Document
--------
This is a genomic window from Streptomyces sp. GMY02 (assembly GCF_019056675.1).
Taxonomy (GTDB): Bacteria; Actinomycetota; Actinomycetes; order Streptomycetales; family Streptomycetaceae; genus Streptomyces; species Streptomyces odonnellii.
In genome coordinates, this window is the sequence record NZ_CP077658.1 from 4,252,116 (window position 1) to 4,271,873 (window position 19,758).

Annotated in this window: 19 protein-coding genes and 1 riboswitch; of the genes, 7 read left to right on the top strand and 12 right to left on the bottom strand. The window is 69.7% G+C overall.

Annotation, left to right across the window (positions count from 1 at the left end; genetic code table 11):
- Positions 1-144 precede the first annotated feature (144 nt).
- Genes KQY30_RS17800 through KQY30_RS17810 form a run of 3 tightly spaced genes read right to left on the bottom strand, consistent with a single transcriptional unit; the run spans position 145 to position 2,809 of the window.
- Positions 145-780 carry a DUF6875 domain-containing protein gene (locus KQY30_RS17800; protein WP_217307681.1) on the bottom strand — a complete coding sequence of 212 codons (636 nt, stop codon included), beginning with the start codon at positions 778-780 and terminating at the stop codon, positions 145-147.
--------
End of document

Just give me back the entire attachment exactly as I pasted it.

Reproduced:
This is a genomic window from Streptomyces sp. GMY02 (assembly GCF_019056675.1).
Taxonomy (GTDB): Bacteria; Actinomycetota; Actinomycetes; order Streptomycetales; family Streptomycetaceae; genus Streptomyces; species Streptomyces odonnellii.
In genome coordinates, this window is the sequence record NZ_CP077658.1 from 4,252,116 (window position 1) to 4,271,873 (window position 19,758).

Annotated in this window: 19 protein-coding genes and 1 riboswitch; of the genes, 7 read left to right on the top strand and 12 right to left on the bottom strand. The window is 69.7% G+C overall.

Annotation, left to right across the window (positions count from 1 at the left end; genetic code table 11):
- Positions 1-144 precede the first annotated feature (144 nt).
- Genes KQY30_RS17800 through KQY30_RS17810 form a run of 3 tightly spaced genes read right to left on the bottom strand, consistent with a single transcriptional unit; the run spans position 145 to position 2,809 of the window.
- Positions 145-780 carry a DUF6875 domain-containing protein gene (locus KQY30_RS17800; protein WP_217307681.1) on the bottom strand — a complete coding sequence of 212 codons (636 nt, stop codon included), beginning with the start codon at positions 778-780 and terminating at the stop codon, positions 145-147.